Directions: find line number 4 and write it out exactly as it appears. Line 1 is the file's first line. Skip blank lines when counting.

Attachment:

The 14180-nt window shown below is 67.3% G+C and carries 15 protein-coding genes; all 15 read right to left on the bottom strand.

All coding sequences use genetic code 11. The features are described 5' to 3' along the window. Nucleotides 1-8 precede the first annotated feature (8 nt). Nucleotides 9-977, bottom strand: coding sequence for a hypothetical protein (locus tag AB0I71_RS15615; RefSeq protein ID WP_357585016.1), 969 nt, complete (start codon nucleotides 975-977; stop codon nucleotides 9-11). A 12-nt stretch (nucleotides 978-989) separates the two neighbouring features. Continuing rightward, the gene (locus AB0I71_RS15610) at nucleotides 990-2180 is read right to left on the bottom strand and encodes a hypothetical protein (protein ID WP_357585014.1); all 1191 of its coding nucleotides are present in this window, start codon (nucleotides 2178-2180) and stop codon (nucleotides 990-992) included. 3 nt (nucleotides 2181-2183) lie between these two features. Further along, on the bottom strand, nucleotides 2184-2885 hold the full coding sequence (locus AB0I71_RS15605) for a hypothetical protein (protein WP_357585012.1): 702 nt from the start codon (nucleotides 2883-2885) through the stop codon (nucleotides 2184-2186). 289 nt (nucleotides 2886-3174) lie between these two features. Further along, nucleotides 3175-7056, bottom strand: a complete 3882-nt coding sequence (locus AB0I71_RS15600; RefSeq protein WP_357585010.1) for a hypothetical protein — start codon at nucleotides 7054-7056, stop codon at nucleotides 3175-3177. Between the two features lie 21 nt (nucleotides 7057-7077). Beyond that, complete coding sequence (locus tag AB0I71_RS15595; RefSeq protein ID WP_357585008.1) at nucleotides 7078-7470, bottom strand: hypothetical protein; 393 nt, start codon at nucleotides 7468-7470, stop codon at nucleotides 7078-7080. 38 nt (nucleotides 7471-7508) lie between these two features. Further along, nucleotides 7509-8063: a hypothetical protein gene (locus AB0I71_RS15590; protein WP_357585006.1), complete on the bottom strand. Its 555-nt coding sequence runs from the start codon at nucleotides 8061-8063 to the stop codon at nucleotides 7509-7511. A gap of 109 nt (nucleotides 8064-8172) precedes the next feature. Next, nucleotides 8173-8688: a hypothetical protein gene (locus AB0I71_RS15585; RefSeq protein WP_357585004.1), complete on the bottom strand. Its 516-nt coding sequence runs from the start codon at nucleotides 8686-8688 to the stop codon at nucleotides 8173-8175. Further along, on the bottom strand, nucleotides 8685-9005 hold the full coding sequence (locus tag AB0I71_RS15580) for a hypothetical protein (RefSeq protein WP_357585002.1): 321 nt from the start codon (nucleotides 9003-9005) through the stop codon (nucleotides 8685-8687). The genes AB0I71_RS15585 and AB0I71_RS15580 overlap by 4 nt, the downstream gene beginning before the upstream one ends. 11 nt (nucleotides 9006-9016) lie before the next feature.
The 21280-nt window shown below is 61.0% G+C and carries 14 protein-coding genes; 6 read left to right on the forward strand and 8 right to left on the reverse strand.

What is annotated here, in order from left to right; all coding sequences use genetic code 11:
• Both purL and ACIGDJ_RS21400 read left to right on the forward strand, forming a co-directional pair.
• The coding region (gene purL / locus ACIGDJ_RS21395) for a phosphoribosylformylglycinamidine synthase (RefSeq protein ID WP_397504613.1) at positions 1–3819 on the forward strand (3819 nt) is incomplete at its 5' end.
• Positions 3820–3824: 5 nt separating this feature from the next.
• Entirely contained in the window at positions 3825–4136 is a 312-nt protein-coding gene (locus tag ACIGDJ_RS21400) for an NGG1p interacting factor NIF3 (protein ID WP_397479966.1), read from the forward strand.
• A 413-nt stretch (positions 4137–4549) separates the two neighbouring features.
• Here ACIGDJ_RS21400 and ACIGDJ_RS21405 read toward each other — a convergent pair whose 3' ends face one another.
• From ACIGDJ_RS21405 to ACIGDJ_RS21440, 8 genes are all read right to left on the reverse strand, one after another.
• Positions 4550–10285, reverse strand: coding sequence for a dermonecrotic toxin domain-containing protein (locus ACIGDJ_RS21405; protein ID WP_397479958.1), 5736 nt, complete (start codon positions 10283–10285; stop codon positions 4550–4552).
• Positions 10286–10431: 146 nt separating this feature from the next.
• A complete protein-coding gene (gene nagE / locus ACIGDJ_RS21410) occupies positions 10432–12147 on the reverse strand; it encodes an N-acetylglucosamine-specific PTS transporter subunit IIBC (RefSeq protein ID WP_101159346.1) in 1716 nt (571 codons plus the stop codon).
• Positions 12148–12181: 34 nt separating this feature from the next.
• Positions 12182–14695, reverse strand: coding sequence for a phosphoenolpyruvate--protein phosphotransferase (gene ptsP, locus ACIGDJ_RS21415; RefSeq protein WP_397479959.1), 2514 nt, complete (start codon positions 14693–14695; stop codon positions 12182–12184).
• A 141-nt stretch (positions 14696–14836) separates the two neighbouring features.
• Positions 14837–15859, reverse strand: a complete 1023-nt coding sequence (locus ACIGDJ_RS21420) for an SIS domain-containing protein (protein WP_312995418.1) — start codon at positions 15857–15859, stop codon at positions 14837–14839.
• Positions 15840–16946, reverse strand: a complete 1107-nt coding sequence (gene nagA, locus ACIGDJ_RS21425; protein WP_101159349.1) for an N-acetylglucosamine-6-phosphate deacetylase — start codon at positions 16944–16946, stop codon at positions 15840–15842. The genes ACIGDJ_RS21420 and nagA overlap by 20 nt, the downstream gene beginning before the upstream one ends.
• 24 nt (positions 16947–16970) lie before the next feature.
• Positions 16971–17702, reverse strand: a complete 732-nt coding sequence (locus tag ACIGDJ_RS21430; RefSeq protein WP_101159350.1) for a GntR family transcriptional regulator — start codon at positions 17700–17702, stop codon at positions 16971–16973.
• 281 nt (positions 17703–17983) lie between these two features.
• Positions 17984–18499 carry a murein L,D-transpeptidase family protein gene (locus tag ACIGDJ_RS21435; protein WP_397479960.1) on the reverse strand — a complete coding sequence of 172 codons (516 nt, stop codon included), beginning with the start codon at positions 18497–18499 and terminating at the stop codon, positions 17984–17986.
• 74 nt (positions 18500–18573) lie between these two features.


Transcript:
What is annotated here, in order from left to right; all coding sequences use genetic code 11: